Dr. Pham received a Bachelor of Arts degree from Baylor University and a Doctor of Dental Surgery degree from the University of Texas School of Dentistry, Houston in 1998. She is a member of ADA (American Dental Association), Greater Houston Dental Society and the Academy of General Dentistry.

Tuesday, May 10, 2016

What Crowns and Bridges do to Help Improve Your Oral Health

Maintaining healthy teeth is theoretically an easy thing to do. After all, the guidelines for it are rather straightforward: brush after every meal, floss to get rid of food bits stuck in between teeth, and regularly visit your dentist.

A lot of factors hinder people from following these basic steps to the letter, though, with some being too afraid to go to the dentist, while others are just too busy to make room in their calendar. Whatever the reason is, when things get out of hand, cavities, decay and other oral diseases can develop, requiring immediate oral care and attention.

Permanent Remedies

Dental Crowns

Some of the more common remedies offered by dentists to oral problems such as lost teeth are crowns and bridges. What makes them unique from dentures is that these are not removable devices. They are both implanted into the mouth, made to be a permanent part of oral health system.

Dental crowns can actually be considered as a protective covering over damaged tooth. This is a good way to save the damaged tooth, and not have to resort to pulling it out completely.  By putting a crown on the tooth, it not only offers protection but also helps preserve its form, appearance, and alignment.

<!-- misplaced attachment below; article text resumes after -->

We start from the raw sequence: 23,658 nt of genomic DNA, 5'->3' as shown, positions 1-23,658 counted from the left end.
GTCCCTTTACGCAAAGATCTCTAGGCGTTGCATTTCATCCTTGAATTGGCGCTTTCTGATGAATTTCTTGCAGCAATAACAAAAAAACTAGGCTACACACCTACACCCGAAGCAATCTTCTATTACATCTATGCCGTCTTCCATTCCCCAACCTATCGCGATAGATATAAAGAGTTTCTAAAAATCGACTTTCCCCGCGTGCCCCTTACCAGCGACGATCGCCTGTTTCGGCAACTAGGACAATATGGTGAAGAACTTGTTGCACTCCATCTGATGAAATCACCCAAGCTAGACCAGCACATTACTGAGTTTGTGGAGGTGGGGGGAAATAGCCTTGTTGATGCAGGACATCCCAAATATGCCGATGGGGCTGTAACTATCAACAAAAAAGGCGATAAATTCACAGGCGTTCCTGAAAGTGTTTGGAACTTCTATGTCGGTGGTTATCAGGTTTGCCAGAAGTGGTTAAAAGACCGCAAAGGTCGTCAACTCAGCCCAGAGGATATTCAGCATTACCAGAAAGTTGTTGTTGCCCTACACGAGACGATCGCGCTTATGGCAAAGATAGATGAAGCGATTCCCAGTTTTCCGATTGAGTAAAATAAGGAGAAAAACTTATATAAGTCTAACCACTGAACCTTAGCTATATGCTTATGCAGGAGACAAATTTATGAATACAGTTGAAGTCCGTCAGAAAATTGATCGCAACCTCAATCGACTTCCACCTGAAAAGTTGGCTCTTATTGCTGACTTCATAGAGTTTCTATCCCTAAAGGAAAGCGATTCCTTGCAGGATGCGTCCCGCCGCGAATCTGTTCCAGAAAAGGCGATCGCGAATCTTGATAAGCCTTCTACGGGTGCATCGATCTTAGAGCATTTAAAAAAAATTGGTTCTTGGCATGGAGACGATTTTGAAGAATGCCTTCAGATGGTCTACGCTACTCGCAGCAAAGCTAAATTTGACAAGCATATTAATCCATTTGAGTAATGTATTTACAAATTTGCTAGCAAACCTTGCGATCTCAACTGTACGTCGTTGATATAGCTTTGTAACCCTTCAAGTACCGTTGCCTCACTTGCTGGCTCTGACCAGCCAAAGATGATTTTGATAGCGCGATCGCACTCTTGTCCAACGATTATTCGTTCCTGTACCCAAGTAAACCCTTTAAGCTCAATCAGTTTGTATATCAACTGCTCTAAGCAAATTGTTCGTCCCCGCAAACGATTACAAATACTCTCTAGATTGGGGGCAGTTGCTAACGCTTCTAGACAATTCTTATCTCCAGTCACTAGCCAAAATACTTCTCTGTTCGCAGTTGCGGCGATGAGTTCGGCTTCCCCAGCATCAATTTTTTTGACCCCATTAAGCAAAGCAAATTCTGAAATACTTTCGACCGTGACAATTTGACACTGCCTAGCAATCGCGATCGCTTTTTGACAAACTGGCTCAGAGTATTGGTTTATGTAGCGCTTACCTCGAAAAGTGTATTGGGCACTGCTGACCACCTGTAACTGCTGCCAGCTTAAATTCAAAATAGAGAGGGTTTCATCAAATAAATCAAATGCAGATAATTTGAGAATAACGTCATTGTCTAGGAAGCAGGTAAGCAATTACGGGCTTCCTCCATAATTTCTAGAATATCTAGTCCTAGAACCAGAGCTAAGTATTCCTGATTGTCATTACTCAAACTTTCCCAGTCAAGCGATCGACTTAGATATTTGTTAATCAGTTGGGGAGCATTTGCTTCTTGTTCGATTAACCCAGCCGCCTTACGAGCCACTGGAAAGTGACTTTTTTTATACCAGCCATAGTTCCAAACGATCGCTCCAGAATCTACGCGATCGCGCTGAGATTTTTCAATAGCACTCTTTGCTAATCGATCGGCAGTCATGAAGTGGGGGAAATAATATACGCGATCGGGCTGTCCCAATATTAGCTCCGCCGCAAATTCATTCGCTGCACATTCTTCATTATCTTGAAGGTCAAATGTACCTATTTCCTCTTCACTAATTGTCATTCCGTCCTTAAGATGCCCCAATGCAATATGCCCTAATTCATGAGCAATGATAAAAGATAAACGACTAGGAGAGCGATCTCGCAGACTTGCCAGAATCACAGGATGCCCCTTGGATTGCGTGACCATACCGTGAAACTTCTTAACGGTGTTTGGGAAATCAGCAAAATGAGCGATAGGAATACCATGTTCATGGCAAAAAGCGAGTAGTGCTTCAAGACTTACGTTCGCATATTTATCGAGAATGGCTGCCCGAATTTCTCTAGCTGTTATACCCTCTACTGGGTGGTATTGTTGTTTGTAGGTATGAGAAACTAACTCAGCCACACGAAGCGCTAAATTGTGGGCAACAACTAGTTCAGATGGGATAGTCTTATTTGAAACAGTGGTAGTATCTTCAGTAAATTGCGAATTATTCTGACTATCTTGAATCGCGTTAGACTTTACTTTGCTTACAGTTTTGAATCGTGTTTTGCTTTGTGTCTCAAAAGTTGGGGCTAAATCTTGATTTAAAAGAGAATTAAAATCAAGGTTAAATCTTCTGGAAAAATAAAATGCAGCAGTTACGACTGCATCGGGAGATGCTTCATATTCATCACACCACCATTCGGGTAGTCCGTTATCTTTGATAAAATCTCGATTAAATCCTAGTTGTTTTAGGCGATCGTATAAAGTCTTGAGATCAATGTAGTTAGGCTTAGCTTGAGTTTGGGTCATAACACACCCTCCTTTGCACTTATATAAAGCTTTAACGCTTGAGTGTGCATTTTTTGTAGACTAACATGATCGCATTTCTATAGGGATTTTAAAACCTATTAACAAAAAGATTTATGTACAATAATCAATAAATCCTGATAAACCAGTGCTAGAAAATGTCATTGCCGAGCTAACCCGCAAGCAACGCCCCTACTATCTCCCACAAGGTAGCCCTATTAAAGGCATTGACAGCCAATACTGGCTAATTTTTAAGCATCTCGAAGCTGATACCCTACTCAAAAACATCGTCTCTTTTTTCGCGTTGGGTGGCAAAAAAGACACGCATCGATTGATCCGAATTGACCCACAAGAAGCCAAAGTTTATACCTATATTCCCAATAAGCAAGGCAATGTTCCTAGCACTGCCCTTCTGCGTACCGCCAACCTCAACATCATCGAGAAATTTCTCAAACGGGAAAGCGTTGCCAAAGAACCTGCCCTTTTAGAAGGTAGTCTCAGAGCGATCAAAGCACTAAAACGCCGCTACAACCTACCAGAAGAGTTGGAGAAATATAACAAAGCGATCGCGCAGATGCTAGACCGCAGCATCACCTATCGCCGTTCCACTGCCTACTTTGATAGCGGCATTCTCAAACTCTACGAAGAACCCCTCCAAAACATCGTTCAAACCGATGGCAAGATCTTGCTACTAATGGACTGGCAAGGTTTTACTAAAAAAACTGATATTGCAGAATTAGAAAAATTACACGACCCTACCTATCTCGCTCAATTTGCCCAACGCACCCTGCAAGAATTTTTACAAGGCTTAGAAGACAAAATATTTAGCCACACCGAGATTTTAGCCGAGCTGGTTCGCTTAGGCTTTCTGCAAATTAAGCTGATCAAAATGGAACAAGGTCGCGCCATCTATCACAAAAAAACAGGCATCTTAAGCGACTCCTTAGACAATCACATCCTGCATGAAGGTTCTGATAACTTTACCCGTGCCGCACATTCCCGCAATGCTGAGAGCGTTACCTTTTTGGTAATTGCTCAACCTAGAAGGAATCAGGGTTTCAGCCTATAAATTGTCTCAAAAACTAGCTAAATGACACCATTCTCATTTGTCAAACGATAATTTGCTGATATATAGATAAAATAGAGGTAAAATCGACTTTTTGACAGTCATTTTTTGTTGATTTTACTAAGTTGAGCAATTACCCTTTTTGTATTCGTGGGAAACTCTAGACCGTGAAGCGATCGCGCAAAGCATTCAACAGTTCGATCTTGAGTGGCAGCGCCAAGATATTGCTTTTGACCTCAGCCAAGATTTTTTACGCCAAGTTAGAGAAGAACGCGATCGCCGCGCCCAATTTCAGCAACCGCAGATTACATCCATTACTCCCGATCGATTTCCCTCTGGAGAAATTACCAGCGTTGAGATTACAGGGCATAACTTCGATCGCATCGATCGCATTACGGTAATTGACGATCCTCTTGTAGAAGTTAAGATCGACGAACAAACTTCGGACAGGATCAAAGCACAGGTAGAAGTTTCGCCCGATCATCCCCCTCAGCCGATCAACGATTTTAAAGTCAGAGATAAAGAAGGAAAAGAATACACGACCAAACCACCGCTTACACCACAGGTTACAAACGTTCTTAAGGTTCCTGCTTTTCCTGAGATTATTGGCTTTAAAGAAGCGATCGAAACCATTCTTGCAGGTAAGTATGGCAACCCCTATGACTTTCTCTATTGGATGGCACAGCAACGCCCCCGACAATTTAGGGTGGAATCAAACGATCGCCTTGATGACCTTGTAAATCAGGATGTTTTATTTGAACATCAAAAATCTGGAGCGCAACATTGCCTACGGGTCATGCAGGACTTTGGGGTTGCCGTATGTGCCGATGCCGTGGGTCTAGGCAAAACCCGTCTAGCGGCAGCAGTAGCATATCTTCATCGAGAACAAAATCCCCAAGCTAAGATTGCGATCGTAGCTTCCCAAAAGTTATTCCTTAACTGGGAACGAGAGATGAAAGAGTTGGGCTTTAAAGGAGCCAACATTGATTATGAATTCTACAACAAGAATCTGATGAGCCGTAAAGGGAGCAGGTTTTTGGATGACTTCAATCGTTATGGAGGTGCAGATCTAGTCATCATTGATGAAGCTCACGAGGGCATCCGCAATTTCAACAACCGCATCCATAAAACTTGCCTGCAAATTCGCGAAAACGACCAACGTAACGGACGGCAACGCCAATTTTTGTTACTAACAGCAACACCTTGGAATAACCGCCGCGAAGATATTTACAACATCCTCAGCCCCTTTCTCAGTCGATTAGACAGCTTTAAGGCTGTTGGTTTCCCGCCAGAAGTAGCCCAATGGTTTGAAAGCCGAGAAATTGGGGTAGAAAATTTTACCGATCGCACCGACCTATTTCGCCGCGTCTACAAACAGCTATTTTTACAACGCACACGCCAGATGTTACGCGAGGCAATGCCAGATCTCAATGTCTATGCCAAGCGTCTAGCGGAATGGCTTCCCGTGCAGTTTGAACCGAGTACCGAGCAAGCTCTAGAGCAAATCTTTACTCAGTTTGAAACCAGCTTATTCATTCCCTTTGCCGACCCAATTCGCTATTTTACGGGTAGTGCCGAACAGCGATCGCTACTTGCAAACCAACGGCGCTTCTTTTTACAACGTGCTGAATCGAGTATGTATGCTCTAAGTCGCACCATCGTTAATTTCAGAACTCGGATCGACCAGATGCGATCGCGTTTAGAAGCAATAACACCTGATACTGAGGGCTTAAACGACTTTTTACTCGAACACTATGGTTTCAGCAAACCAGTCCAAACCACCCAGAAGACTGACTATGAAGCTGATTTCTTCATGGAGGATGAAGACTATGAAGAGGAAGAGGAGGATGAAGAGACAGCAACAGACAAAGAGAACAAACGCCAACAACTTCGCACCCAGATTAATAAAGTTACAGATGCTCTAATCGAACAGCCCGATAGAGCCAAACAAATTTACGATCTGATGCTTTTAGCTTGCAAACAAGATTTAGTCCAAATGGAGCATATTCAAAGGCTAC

There are various types of materials that are used to make up a dental crown, ranging from ceramics to porcelains, and even metal alloys and gold. It’s ultimately up to you which one you’ll get, but whichever option you go for, you can rest assured that your tooth will be protected with its very own armor.

Tooth Bridges

On the other hand, tooth bridges are most effective for filling in gaps left by lost tooth. As your dentist would tell you, it is of paramount importance that you fill those gaps because leaving it empty for too long can eventually result in your teeth falling out of their alignment. This can lead to further complications, such as the development of temporomandibular joint disorder (TMJ), which can cause you more pain and dental costs.

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